Reproductive Rights Policy

Our Progressive Vision: Decisions about contraception and abortion should be made by the individuals involved, not by politicians or the government. To make these decisions responsibly, individuals need access to: (1) complete and medically accurate information; (2) birth control; (3) constitutionally protected abortion services; and (4) protection from discrimination based on a woman’s decision to take contraception, give birth, or have an abortion.

Medically accurate information

Americans deserve medically accurate information about reproductive health so they can make responsible decisions. But anti-abortion advocates rely on falsehoods. Abortion does not cause cancer. Emergency contraception does not cause an abortion. Women’s ability to conceive does not shut down as the result of rape. States and cities should guarantee medically accurate information to women at hospitals and health care centers, and prevent consumer fraud, misrepresentation and outright lies from “Crisis Pregnancy Centers.” It’s also important to provide comprehensive sex education to schoolchildren, since they may not have access to accurate information anywhere else.

Birth control

In recent years it has become clear that the anti-abortion agenda is as hostile to birth control as it is to abortion. But Americans overwhelmingly support access to birth control. States can and should guarantee emergency contraceptives to survivors of sexual assault, require pharmacies to stock emergency contraception, prohibit health care workers from refusing to issue or fill prescriptions for contraceptives, and provide greater access to long-acting reversible contraceptives (LARCs), like IUDs and implants.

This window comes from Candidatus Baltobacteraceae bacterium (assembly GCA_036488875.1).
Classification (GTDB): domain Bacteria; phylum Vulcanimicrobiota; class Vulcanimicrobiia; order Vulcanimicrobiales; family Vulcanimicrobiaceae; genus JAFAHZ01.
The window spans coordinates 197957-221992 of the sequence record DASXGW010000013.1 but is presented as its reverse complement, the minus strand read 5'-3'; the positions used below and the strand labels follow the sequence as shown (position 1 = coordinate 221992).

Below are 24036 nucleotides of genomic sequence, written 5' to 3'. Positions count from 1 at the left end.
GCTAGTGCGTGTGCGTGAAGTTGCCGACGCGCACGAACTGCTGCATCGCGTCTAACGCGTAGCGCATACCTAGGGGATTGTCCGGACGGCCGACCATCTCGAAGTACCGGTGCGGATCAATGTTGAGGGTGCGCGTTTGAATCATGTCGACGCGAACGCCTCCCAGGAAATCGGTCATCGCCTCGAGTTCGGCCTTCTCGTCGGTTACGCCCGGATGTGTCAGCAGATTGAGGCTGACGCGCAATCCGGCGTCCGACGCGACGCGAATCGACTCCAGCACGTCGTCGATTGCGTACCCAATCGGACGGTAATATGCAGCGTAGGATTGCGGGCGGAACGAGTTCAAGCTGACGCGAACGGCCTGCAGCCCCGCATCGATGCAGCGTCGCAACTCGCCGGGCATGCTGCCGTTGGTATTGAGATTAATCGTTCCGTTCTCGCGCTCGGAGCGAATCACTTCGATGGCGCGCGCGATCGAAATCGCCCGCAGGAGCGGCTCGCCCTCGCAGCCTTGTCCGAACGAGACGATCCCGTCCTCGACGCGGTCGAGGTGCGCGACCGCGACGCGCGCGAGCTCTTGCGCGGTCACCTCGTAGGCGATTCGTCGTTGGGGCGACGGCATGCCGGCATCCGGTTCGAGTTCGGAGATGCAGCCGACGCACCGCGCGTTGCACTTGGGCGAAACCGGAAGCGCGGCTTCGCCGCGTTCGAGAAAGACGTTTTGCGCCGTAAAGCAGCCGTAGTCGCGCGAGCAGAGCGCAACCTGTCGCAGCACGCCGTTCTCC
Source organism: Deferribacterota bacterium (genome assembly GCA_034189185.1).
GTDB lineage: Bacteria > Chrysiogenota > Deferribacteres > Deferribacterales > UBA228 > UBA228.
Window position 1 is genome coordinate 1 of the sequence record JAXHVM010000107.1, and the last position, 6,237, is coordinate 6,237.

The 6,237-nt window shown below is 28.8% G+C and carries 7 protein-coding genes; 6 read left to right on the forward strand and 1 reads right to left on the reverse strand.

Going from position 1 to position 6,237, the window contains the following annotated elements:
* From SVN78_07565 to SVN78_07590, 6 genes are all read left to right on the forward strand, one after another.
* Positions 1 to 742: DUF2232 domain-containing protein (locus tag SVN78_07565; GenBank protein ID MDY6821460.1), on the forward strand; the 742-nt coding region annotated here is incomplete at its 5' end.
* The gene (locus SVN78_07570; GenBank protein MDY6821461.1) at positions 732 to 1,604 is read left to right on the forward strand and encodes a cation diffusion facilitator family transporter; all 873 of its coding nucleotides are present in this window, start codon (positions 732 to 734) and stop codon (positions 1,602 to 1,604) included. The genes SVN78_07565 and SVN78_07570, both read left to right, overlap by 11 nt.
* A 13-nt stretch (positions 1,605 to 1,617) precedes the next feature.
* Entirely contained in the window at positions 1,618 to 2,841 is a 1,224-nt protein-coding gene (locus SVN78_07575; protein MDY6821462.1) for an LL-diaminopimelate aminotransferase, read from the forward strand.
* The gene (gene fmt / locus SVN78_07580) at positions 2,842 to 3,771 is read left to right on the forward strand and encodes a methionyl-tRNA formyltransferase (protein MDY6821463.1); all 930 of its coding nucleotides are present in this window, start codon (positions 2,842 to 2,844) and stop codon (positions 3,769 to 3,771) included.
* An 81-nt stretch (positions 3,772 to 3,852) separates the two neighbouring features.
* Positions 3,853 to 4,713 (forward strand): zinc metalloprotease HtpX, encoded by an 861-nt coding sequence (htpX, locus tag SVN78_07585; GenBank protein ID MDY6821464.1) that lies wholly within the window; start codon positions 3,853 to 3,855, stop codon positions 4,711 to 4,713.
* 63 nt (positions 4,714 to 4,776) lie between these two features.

Access to abortion

The U.S. Constitution guarantees women the right to safe and legal abortion services without interference from politicians. And yet there has been an onslaught of political efforts to erase this constitutional right. States should protect access to clinics that provide abortion services, eliminate restrictions that violate principles of informed consent, guarantee there are no double standards that hinder abortion clinics, allow all qualified providers to perform abortions or prescribe the abortion pill, mandate equity in abortion insurance coverage, and respect women’s abortion decisions.

No discrimination

Whether a woman carries a pregnancy to term, miscarries, or has an abortion, she should not be subject to any type of harassment or discrimination. Some women have lost their jobs for taking contraception or having an abortion, a form of discrimination that was been banned in the State of Delaware. Other women have been denied reasonable accommodations from their employers and forced to leave their jobs because of pregnancy or childbirth, something which has been prohibited in several states and localities through adoption of the Pregnant Workers Fairness Act.


FEATURED POLICIES


Truth in medicine

It is a prime tactic of the anti-abortion movement to deceive women and misrepresent medical facts about abortion. Most of the 2,500 “Crisis Pregnancy Centers” (CPCs) across the United States are in business to deceive women who are seeking all-options medical care. Although all Americans have a First Amendment right to say what they want, truthful or not, states can and should enact legislation to prevent CPCs from lying about medical facts, misrepresenting themselves as licensed medical professionals, or committing consumer fraud in advertising.